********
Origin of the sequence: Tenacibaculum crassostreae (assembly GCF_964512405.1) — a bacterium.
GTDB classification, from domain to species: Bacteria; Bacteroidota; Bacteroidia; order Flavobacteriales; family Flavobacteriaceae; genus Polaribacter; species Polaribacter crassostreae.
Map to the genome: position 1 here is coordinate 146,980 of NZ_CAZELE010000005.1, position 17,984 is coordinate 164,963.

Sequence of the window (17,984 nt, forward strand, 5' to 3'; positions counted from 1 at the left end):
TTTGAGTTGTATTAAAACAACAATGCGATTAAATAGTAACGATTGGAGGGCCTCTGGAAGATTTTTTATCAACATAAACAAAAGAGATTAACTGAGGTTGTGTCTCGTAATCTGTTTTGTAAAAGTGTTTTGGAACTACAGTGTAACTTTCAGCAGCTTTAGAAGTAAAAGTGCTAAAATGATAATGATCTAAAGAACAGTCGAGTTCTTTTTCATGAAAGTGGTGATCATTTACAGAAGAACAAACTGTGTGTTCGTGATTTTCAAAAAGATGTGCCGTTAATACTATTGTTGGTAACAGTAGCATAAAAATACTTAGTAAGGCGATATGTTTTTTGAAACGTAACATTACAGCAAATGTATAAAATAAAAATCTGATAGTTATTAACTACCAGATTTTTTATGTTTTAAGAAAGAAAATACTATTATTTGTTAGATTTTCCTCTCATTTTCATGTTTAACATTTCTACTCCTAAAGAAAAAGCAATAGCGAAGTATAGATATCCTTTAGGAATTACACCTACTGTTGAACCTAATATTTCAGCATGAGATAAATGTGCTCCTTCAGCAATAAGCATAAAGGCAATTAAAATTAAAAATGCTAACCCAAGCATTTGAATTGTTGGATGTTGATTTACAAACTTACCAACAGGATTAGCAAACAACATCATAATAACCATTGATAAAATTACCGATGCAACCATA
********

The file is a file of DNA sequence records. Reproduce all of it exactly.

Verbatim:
Origin of the sequence: Tenacibaculum crassostreae (assembly GCF_964512405.1) — a bacterium.
GTDB classification, from domain to species: Bacteria; Bacteroidota; Bacteroidia; order Flavobacteriales; family Flavobacteriaceae; genus Polaribacter; species Polaribacter crassostreae.
Map to the genome: position 1 here is coordinate 146,980 of NZ_CAZELE010000005.1, position 17,984 is coordinate 164,963.

Sequence of the window (17,984 nt, forward strand, 5' to 3'; positions counted from 1 at the left end):
TTTGAGTTGTATTAAAACAACAATGCGATTAAATAGTAACGATTGGAGGGCCTCTGGAAGATTTTTTATCAACATAAACAAAAGAGATTAACTGAGGTTGTGTCTCGTAATCTGTTTTGTAAAAGTGTTTTGGAACTACAGTGTAACTTTCAGCAGCTTTAGAAGTAAAAGTGCTAAAATGATAATGATCTAAAGAACAGTCGAGTTCTTTTTCATGAAAGTGGTGATCATTTACAGAAGAACAAACTGTGTGTTCGTGATTTTCAAAAAGATGTGCCGTTAATACTATTGTTGGTAACAGTAGCATAAAAATACTTAGTAAGGCGATATGTTTTTTGAAACGTAACATTACAGCAAATGTATAAAATAAAAATCTGATAGTTATTAACTACCAGATTTTTTATGTTTTAAGAAAGAAAATACTATTATTTGTTAGATTTTCCTCTCATTTTCATGTTTAACATTTCTACTCCTAAAGAAAAAGCAATAGCGAAGTATAGATATCCTTTAGGAATTACACCTACTGTTGAACCTAATATTTCAGCATGAGATAAATGTGCTCCTTCAGCAATAAGCATAAAGGCAATTAAAATTAAAAATGCTAACCCAAGCATTTGAATTGTTGGATGTTGATTTACAAACTTACCAACAGGATTAGCAAACAACATCATAATAACCATTGATAAAATTACCGATGCAACCATA